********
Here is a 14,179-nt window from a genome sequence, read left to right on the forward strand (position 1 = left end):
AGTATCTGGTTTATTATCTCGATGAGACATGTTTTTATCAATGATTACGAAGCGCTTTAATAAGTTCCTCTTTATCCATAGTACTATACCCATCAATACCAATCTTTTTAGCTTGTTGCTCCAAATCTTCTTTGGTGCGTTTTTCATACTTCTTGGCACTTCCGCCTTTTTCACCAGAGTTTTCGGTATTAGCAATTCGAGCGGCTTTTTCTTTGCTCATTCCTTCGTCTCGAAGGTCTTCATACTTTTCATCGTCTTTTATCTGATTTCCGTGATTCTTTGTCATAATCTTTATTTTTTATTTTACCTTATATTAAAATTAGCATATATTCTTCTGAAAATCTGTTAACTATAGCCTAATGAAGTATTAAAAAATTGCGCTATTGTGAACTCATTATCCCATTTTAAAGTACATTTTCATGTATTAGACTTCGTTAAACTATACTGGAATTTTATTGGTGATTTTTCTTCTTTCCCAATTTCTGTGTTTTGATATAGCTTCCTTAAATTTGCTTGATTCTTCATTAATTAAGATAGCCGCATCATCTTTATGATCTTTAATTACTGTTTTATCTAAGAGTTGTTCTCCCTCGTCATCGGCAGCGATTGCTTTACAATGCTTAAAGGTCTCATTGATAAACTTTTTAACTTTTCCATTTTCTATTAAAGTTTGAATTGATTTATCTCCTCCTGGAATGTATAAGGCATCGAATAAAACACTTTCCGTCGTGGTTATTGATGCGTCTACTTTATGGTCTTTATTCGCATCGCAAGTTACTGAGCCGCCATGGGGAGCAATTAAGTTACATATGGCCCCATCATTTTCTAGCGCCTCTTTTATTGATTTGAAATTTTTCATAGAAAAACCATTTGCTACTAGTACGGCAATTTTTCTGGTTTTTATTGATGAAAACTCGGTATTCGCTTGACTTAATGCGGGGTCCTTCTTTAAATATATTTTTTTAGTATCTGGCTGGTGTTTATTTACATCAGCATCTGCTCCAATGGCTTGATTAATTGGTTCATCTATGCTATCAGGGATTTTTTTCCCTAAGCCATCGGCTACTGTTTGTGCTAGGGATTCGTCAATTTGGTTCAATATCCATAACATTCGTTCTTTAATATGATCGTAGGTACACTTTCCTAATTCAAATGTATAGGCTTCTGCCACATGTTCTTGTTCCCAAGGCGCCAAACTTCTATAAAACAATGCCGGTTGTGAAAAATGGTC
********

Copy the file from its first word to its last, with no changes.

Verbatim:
Here is a 14,179-nt window from a genome sequence, read left to right on the forward strand (position 1 = left end):
AGTATCTGGTTTATTATCTCGATGAGACATGTTTTTATCAATGATTACGAAGCGCTTTAATAAGTTCCTCTTTATCCATAGTACTATACCCATCAATACCAATCTTTTTAGCTTGTTGCTCCAAATCTTCTTTGGTGCGTTTTTCATACTTCTTGGCACTTCCGCCTTTTTCACCAGAGTTTTCGGTATTAGCAATTCGAGCGGCTTTTTCTTTGCTCATTCCTTCGTCTCGAAGGTCTTCATACTTTTCATCGTCTTTTATCTGATTTCCGTGATTCTTTGTCATAATCTTTATTTTTTATTTTACCTTATATTAAAATTAGCATATATTCTTCTGAAAATCTGTTAACTATAGCCTAATGAAGTATTAAAAAATTGCGCTATTGTGAACTCATTATCCCATTTTAAAGTACATTTTCATGTATTAGACTTCGTTAAACTATACTGGAATTTTATTGGTGATTTTTCTTCTTTCCCAATTTCTGTGTTTTGATATAGCTTCCTTAAATTTGCTTGATTCTTCATTAATTAAGATAGCCGCATCATCTTTATGATCTTTAATTACTGTTTTATCTAAGAGTTGTTCTCCCTCGTCATCGGCAGCGATTGCTTTACAATGCTTAAAGGTCTCATTGATAAACTTTTTAACTTTTCCATTTTCTATTAAAGTTTGAATTGATTTATCTCCTCCTGGAATGTATAAGGCATCGAATAAAACACTTTCCGTCGTGGTTATTGATGCGTCTACTTTATGGTCTTTATTCGCATCGCAAGTTACTGAGCCGCCATGGGGAGCAATTAAGTTACATATGGCCCCATCATTTTCTAGCGCCTCTTTTATTGATTTGAAATTTTTCATAGAAAAACCATTTGCTACTAGTACGGCAATTTTTCTGGTTTTTATTGATGAAAACTCGGTATTCGCTTGACTTAATGCGGGGTCCTTCTTTAAATATATTTTTTTAGTATCTGGCTGGTGTTTATTTACATCAGCATCTGCTCCAATGGCTTGATTAATTGGTTCATCTATGCTATCAGGGATTTTTTTCCCTAAGCCATCGGCTACTGTTTGTGCTAGGGATTCGTCAATTTGGTTCAATATCCATAACATTCGTTCTTTAATATGATCGTAGGTACACTTTCCTAATTCAAATGTATAGGCTTCTGCCACATGTTCTTGTTCCCAAGGCGCCAAACTTCTATAAAACAATGCCGGTTGTGAAAAATGGTC